How do we devote our time to both educational strategies? One efficient method would be to directly involve both graduate students and children. Graduate students could be required, as part of their candidate duties, to interact with a group of children in which the goal would be to seed love for nature and to educate children about environment and conservation issues (this also would be a great piece of learning for the student).

We believe targeting many young children is the best way of promoting a permanent solution. Seeding a love for nature in today’s youth is the best hope we have of ever achieving a world with real respect for earth, instead of a minority of concerned citizens struggling to make “the best of a bad job”. We call on conservation biologists, especially students and faculty, for a greater commitment to our environment. We can make a more valuable contribution to conservation by diverting a little of the time that we currently devote to research to the simpler, yet fruitful, task of teaching children.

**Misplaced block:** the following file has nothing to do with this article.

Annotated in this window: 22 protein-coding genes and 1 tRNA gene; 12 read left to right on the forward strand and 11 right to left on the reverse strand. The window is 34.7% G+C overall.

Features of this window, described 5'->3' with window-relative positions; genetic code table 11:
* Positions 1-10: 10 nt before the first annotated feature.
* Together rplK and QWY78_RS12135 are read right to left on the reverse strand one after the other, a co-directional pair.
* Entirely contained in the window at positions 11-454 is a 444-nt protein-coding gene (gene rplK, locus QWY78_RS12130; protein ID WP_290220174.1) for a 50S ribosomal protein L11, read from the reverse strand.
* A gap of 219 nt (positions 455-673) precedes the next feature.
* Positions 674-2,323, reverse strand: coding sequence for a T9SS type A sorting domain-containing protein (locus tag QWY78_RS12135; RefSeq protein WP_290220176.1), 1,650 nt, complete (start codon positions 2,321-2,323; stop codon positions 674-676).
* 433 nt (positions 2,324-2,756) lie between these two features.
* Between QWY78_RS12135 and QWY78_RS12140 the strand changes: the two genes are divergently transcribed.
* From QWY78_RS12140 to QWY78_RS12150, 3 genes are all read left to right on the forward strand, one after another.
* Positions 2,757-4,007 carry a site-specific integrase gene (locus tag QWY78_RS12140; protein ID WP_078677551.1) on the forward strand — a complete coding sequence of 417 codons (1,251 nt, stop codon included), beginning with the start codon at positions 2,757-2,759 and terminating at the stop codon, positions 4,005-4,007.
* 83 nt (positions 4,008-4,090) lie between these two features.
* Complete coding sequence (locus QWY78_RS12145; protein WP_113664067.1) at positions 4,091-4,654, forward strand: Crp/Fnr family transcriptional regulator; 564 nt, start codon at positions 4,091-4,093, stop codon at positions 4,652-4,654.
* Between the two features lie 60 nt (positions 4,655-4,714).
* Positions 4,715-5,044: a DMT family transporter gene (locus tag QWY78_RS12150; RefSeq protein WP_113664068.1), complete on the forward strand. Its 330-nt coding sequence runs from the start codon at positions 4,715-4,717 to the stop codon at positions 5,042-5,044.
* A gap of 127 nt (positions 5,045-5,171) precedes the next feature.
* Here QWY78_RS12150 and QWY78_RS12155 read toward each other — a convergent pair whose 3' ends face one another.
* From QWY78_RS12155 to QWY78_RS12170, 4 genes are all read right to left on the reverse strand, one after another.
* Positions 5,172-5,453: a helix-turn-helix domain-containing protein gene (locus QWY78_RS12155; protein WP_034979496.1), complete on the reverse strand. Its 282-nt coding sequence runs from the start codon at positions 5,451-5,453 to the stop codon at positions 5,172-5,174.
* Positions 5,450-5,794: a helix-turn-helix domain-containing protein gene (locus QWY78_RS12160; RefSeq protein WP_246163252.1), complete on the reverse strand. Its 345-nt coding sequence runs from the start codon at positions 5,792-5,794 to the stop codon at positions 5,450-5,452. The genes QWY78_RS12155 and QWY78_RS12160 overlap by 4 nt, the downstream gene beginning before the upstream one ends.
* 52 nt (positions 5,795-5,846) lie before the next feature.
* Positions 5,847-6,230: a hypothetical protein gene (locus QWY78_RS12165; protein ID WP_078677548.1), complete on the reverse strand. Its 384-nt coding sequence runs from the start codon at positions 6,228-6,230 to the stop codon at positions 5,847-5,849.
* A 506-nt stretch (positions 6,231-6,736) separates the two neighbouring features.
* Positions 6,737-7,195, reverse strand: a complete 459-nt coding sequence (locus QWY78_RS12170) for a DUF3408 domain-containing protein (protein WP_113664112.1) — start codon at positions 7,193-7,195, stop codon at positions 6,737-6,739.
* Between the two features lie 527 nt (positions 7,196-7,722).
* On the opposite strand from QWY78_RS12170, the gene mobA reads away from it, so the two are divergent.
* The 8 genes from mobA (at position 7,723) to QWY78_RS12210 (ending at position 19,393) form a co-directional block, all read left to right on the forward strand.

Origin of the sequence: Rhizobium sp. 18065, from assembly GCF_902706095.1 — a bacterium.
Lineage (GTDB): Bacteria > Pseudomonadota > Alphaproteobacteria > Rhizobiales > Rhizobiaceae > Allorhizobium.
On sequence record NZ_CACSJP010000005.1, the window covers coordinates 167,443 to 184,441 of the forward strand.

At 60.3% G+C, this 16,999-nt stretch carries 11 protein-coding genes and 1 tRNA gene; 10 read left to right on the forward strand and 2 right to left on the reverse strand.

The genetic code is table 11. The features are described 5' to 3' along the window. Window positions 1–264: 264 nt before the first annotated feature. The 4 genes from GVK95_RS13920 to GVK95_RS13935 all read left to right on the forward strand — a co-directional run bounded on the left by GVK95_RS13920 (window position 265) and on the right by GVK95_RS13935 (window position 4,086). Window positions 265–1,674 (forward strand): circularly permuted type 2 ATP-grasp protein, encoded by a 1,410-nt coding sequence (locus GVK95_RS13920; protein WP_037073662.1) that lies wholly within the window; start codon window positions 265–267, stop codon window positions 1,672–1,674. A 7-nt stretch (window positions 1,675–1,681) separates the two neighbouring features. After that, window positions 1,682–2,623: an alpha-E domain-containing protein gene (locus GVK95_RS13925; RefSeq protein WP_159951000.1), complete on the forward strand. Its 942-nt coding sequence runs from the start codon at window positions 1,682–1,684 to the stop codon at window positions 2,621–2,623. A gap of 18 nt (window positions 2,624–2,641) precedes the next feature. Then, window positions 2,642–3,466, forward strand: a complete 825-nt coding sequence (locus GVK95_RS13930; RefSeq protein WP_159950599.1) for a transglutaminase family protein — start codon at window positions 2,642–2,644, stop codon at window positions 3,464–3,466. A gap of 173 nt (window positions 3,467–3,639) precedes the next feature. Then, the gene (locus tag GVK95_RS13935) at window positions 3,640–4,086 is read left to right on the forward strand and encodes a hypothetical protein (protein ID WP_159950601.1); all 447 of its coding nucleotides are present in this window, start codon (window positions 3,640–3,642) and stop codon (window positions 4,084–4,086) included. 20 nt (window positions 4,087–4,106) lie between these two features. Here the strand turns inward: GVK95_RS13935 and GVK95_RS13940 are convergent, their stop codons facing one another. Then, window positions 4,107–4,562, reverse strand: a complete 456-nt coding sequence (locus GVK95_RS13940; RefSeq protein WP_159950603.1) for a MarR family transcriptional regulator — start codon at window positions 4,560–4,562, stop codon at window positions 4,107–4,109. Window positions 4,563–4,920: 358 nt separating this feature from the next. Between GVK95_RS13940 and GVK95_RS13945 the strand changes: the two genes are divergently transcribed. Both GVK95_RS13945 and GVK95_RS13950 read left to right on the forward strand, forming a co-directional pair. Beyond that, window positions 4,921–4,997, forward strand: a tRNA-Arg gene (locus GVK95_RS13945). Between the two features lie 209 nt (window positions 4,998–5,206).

Literature Cited

.-Dunning, J. B. 1997. The missing awareness, part 2: Teaching students what a billion people looks like. Conservation Biology. 11: 6-10.

.-Gerht, S. D.1996. The human population problem: Educating and changing behavior. Conservation Biology. 10: 900- 903.

.-Gould, S. J. 1991. Unenchanted evening. Natural History. 9/91:, p 4-13..

.-Jacobson, S. K., E. Vaughan, and S. W. Miller. 1995. New directions in conservation biology: graduate programs. Conservation Biology. 9: 5-17.

.-Mattingly, H. T. 1997. Seeking balance in higher education. Conservation Biology. 11:1049-1052.

.-Meffe, G. K. 1994. Human population control: the missing awareness. Conservation Biology 8: 310-313.

.-Norton B. G. 1989. The cultural approach to conservation biology. In Conservation for the twenty-first century. (Eds. D. Western & M. Pearl) Oxford University Press. p: 241-246

.-Orr, D. W. 1992. For the love of life. Conservation Biology. 6: 248-250.

.-Paul, E. S. & Serpell, J. A Childhood pet keeping and humane attitudes in young adulthood. Animal Welfare. 2: 321-337.

.-Strauss, B. 1995. Education in the real world. Conservation Biology. 9:1346-1348.

.-Uhl, C., D. Kulakowsky, J. Gerwing, M. Brown and M. Cochrane. 1996. Sustainability: a touchstone concept for university operations, education and research. Conservation Biology 10: 1308-1311.

There are those who study the natural environment to advance a career, to attain tenure, and/or  to attain a certain status. Others become students of Mother Nature because they can’t help themselves, because they know they are intrinsically linked to it, can’t imagine a life separate from it. If you want an advocate, a defender of the natural world, don’t look to the former, they believe they have to much to lose by taking a side.  Go to the latter, because they know they have everything to lose if they don’t.